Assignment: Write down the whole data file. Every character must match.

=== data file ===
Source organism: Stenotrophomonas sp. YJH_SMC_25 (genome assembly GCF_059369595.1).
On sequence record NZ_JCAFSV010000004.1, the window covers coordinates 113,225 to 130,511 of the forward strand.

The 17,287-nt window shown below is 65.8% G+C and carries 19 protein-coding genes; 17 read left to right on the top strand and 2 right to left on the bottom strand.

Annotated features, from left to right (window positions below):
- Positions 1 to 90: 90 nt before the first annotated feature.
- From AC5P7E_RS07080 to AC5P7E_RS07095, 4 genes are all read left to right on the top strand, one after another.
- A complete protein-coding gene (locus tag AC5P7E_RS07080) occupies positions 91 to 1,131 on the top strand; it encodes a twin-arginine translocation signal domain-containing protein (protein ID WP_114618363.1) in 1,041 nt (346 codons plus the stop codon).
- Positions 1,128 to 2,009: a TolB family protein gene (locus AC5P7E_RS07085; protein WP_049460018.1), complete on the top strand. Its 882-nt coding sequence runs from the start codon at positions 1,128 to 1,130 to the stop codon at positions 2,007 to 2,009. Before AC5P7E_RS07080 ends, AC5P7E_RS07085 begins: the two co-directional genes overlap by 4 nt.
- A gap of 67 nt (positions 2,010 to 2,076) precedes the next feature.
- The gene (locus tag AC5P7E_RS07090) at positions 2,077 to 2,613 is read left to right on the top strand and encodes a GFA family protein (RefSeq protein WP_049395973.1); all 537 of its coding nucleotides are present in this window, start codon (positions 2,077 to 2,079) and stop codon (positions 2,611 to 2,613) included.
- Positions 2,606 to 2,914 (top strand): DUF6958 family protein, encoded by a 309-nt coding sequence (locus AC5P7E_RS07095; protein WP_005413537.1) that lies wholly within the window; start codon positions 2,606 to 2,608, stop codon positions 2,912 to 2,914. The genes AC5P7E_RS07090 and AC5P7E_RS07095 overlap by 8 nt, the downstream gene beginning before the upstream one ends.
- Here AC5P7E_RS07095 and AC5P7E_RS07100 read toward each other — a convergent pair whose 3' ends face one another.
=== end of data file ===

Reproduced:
Source organism: Stenotrophomonas sp. YJH_SMC_25 (genome assembly GCF_059369595.1).
On sequence record NZ_JCAFSV010000004.1, the window covers coordinates 113,225 to 130,511 of the forward strand.

The 17,287-nt window shown below is 65.8% G+C and carries 19 protein-coding genes; 17 read left to right on the top strand and 2 right to left on the bottom strand.

Annotated features, from left to right (window positions below):
- Positions 1 to 90: 90 nt before the first annotated feature.
- From AC5P7E_RS07080 to AC5P7E_RS07095, 4 genes are all read left to right on the top strand, one after another.
- A complete protein-coding gene (locus tag AC5P7E_RS07080) occupies positions 91 to 1,131 on the top strand; it encodes a twin-arginine translocation signal domain-containing protein (protein ID WP_114618363.1) in 1,041 nt (346 codons plus the stop codon).
- Positions 1,128 to 2,009: a TolB family protein gene (locus AC5P7E_RS07085; protein WP_049460018.1), complete on the top strand. Its 882-nt coding sequence runs from the start codon at positions 1,128 to 1,130 to the stop codon at positions 2,007 to 2,009. Before AC5P7E_RS07080 ends, AC5P7E_RS07085 begins: the two co-directional genes overlap by 4 nt.
- A gap of 67 nt (positions 2,010 to 2,076) precedes the next feature.
- The gene (locus tag AC5P7E_RS07090) at positions 2,077 to 2,613 is read left to right on the top strand and encodes a GFA family protein (RefSeq protein WP_049395973.1); all 537 of its coding nucleotides are present in this window, start codon (positions 2,077 to 2,079) and stop codon (positions 2,611 to 2,613) included.
- Positions 2,606 to 2,914 (top strand): DUF6958 family protein, encoded by a 309-nt coding sequence (locus AC5P7E_RS07095; protein WP_005413537.1) that lies wholly within the window; start codon positions 2,606 to 2,608, stop codon positions 2,912 to 2,914. The genes AC5P7E_RS07090 and AC5P7E_RS07095 overlap by 8 nt, the downstream gene beginning before the upstream one ends.
- Here AC5P7E_RS07095 and AC5P7E_RS07100 read toward each other — a convergent pair whose 3' ends face one another.